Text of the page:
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How to prepare for the future of work

Published on: 19 Dec 2017

The way we work is transforming at a phenomenal rate driven by more and more disruptive factors in the workplace.

Greater flexibility, rapidly advancing technology and hugely improved connectivity mean the old model of a 9-5 job for life is increasingly anachronistic. And automation is having a huge impact on jobs with more than half (57%) now at risk from automation – the age of the robot and artificial intelligence is well and truly upon us.

With jobs no longer secure and workers wanting more flexible and fluid careers, there has been a paradigm shift away from permanent jobs towards freelance, interim and contract work. According to one report, the number of freelancers in the UK has increased 43% since 2008 with health professionals showing one of the biggest increases, up a whopping 191%.

Those in the independent workforce are ahead of the game, upskilling and preparing for this shift with 65% regularly looking at and improving their job skills, compared to just 45% of those in permanent roles.

How to future-proof your career

While it’s great that 65% are actively improving their skills and thinking about how they can remain valid in the workplace, that does mean 35% are not taking such a proactive approach. With the fast pace of change in this so-called fourth industrial revolution, it’s vital that workers keep up-to date with new innovations and technologies.

So, what steps can you take to future-proof your career?

  • Identify the major threats to your market – Think about the most immediate and pressing threats in your industry. What technologies could be disruptive factors and is there anything you can do to prepare for them? E.g. undertaking training in new systems or software programmes.
  • Set aside time to develop new skills – The skills you first learned in your career may no longer be relevant anymore so it’s important to put time aside to acquire new skills which will be relevant. Whether you opt to take up additional study or you simply put aside a few hours a month to look at the latest trends and make sure you understand them, it's vital to ensure you don’t become obsolete down the line.
  • Build cross-gen networks to exchange ideas – Even in today’s technology-focussed world, the value of networking cannot be underestimated. LinkedIn is a great way to connect with other professionals both in and outside your industry and exchange ideas. And, there are many forums and events for face-to-face meetings with people in your industry. You can meet with talented professionals who may be able to offer up a different perspective or even put you in touch with future job openings that match your particular skillset.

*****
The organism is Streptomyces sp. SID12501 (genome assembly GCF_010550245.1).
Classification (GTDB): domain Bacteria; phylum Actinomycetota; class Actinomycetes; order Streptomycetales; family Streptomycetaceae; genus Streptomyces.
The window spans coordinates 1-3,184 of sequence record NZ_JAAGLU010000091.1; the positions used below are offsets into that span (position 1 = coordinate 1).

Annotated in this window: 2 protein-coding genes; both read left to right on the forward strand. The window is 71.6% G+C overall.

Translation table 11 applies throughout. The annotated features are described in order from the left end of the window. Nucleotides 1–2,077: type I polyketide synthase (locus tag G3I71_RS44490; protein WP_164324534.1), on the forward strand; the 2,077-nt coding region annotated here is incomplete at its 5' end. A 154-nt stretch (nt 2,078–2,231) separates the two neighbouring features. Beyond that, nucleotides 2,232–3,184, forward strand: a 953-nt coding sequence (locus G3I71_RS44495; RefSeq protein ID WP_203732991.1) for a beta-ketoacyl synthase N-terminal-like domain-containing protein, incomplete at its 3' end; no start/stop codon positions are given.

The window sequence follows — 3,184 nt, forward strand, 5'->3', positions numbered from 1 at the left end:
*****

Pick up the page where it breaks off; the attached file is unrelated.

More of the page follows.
• Develop your leadership skills – Increasing automation is taking away many repetitive tasks from workers. Figures from a Manpower Group Report revealed that 45% of present day tasks could be automated within two years. Leaders will need to develop their coaching skills to support employees through these changes - providing direction in this new and somewhat uncertain environment, identifying those who may need upskilling, and helping people understand their role in the new world. If you can develop sound leadership and coaching skills which will help people move from fearing to embracing change, then you will be able to add real value to an organisation.
  • Think like a digital native – As with automation, an increasingly digitised workforce is having an impact on our workplace and it is vital to keep up-to-date with new technology developments within your field. You need to embrace technological change, not shy away from it. So, make sure you know about new software or developments which could be beneficial to the roles you take on.

Will AI and robots take over the world?

While there is a real fear that robots and AI will increasingly replace jobs, it’s more likely that we will see jobs being redefined instead of lost. Of course, people are vital to any business and this is unlikely to change. People are creative, coming up with innovations and new ideas while computers act upon them. People can use emotional intelligence and make value judgements as well as communicate with others, understanding subtle nuances in a way that computers right now simply can’t.

Yes, the future of work is changing and it is likely to look very different to how it does now in just a few short years. But if you’re ready to embrace this change and make sure your skills are kept up-to-date, then you could find that rather than losing out in the future of work, you end up with more diverse and fulfilling roles than you ever thought possible.

Tile Hill